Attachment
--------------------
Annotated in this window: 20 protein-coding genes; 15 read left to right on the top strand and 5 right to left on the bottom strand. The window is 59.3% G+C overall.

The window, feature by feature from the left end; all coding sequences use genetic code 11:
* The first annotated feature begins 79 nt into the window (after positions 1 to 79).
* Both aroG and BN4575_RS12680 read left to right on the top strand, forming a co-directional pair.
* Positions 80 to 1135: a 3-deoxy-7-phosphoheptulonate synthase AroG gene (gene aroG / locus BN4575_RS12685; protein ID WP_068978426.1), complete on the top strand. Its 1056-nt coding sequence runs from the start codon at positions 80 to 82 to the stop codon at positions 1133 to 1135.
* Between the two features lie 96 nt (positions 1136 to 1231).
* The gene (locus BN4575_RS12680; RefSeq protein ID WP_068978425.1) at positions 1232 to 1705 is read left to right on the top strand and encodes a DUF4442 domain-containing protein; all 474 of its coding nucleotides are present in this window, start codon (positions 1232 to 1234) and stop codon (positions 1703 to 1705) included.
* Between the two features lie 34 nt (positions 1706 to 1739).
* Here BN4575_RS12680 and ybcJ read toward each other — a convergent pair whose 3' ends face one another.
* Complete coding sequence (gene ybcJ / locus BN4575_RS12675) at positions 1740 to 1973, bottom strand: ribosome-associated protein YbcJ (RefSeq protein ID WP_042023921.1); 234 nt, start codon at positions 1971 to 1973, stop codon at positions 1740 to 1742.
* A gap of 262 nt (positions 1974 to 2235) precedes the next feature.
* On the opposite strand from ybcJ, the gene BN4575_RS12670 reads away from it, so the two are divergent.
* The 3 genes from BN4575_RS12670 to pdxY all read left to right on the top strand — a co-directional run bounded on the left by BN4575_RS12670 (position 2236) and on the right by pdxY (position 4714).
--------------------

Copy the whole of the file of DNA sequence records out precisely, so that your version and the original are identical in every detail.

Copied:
Annotated in this window: 20 protein-coding genes; 15 read left to right on the top strand and 5 right to left on the bottom strand. The window is 59.3% G+C overall.

The window, feature by feature from the left end; all coding sequences use genetic code 11:
* The first annotated feature begins 79 nt into the window (after positions 1 to 79).
* Both aroG and BN4575_RS12680 read left to right on the top strand, forming a co-directional pair.
* Positions 80 to 1135: a 3-deoxy-7-phosphoheptulonate synthase AroG gene (gene aroG / locus BN4575_RS12685; protein ID WP_068978426.1), complete on the top strand. Its 1056-nt coding sequence runs from the start codon at positions 80 to 82 to the stop codon at positions 1133 to 1135.
* Between the two features lie 96 nt (positions 1136 to 1231).
* The gene (locus BN4575_RS12680; RefSeq protein ID WP_068978425.1) at positions 1232 to 1705 is read left to right on the top strand and encodes a DUF4442 domain-containing protein; all 474 of its coding nucleotides are present in this window, start codon (positions 1232 to 1234) and stop codon (positions 1703 to 1705) included.
* Between the two features lie 34 nt (positions 1706 to 1739).
* Here BN4575_RS12680 and ybcJ read toward each other — a convergent pair whose 3' ends face one another.
* Complete coding sequence (gene ybcJ / locus BN4575_RS12675) at positions 1740 to 1973, bottom strand: ribosome-associated protein YbcJ (RefSeq protein ID WP_042023921.1); 234 nt, start codon at positions 1971 to 1973, stop codon at positions 1740 to 1742.
* A gap of 262 nt (positions 1974 to 2235) precedes the next feature.
* On the opposite strand from ybcJ, the gene BN4575_RS12670 reads away from it, so the two are divergent.
* The 3 genes from BN4575_RS12670 to pdxY all read left to right on the top strand — a co-directional run bounded on the left by BN4575_RS12670 (position 2236) and on the right by pdxY (position 4714).